The Director of Outcomes Assessment will play an active role in the summer workshops. She will introduce the participants to the philosophy and methods of outcomes assessment with particular emphasis on its role in this project. During the course of the workshop, she will meet individually with the various partnerships to develop measurable outcomes goals for their collaborative projects and thence to design instruments and procedures to assess goal fulfillment. Thus we will ensure that specific learning goals are built into the construction of the collaborations and on-line materials from the ground up and that the assessment instruments are tailored to measure the individual goals of the various projects. Through the subsequent year, she will keep in touch with the various partnerships via the listserv CLSTECH, e-mail, and VRoma as they implement their course collaborations, and they will send her results of the instruments as they are administered, so she can give them feedback as the course is progressing. At the conclusion of each course collaboration, the Director of Outcomes Assessment will collect the results of all the assessment instruments that have been administered and analyze them on an individual (for that particular course) and aggregate basis (for all the collaborative courses offered thus far). She will present the results of the analysis and feedback to each partnership privately and specifically. All the directors of this project will together reflect on the data generated by these instruments in order to recommend changes for the second workshop and second-year collaborations, and all aggregate results will be posted in VRoma. At the conclusion of the two-year project, the Director of Outcomes Assessment will publish an assessment overview in VRoma and in other appropriate fora (e.g. in journals such as Classical Journal, Classical Outlook, and Classical World, plus presentations at various regional and national classics conferences). This overview will include data analysis, reflection on the learning outcomes of the project, and models of the assessment instruments and methods that proved most successful in evaluating computer-assisted learning.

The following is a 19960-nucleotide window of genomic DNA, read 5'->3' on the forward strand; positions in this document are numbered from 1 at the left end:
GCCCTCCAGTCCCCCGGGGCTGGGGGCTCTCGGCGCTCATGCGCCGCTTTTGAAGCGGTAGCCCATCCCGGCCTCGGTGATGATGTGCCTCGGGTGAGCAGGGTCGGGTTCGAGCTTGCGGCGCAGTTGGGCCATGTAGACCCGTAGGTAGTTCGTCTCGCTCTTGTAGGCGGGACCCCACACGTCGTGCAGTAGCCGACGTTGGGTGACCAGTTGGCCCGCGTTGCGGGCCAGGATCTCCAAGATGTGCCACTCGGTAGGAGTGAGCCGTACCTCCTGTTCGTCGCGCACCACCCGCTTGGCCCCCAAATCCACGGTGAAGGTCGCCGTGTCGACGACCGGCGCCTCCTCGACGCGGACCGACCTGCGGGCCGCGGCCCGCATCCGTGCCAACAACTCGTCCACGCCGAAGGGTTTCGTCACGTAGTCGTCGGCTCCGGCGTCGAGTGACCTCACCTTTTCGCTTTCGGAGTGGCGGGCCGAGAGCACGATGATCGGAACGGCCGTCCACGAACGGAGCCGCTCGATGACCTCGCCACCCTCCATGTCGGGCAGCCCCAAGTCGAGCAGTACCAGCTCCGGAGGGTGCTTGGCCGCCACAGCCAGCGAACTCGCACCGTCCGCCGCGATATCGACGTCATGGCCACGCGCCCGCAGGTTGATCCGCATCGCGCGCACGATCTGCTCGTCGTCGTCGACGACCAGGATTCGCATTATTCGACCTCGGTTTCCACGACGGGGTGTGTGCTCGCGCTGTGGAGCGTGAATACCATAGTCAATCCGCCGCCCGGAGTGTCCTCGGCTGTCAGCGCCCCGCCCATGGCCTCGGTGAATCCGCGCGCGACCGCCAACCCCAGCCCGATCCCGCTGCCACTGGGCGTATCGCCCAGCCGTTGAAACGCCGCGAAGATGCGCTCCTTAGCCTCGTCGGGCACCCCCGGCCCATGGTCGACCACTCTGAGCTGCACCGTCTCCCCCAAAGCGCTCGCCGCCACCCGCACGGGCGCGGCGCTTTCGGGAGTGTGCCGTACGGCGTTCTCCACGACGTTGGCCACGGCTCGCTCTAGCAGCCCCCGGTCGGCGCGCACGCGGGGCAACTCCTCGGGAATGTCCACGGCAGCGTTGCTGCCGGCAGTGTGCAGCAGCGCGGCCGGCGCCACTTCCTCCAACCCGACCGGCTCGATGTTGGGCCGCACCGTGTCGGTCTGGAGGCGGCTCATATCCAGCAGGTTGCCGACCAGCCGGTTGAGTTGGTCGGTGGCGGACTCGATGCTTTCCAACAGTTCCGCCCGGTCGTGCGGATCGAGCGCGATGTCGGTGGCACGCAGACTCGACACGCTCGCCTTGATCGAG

Although these instruments and methods will vary depending on the nature and goals of the various course collaborations (to be worked out in detail with core faculty during the workshops), the following scenario provides a concrete example how one of the goals of our pilot course in Roman Comedy will be assessed; this scenario can also be adapted for any other collaborative course that involves developing skill in reading and translating Latin literature. One goal of the Roman Comedy course will read something like this: "Students will demonstrate the ability to express in English a passage from Plautus or Terence that they have not previously seen with an initial rate of at least 85% accuracy." One of the means to achieve this end would involve collaborative student reading/translation sessions in VRoma. For this activity we will set up a building (a scriptorium or some such) with numerous little rooms for pairs of students to work on reading comprehension and translation together. The instructors would set up blackboards (or whiteboards, depending on available technology) with the target texts, notes and commentary. Students would be assigned passages in teams, and they would be required to log their sessions and turn in to their instructors not only the completed questions, paraphrases, or translation but also the log of their session (in effect, a transcript of the process they used to read the passage). This way the instructors could see what each student contributed to the finished product, could understand what triggered miscomprehension, and could help the students to refine and improve the process they use to read/translate Latin (something like the way math teachers require that students show the steps used to solve a problem). A plan for outcomes assessment of collaborative courses using this type of reading/translation assignment would involve three steps: (1) a pre- and post-test using sight passages from Plautus or Terence of similar length and difficulty. A comparison of the performance on these two tests would provide evidence of change in behavioral outcomes (i.e. level of skill in reading/translating Roman comic texts); (2) questionnaires administered to students and instructors designed to elicit their perception of changes in skill, comparison with previous translation courses (students) and with previous performance of students on courses using more traditional techniques (instructors), problems and difficulties encountered, sense of satisfaction, etc.; (3) observation of actual student behavior (in this case by reviewing the textual record--the session logs--of the process these students used to work through passages). The instructors would report on their perception of this process for the class as a whole in their questionnaires, but the Director of Outcomes Assessment would also review logs from early and late sessions for selected students who received high, middle, and low grades in the course to seek evidence of process changes as well as patterns of interaction among students. These same assessment procedures would be applied in all collaborative courses with the same type of goal that used VRoma for collaborative student reading sessions; hence in the final report the Director of Outcomes Assessment would be able to compare the results of the three types of assessment across several courses.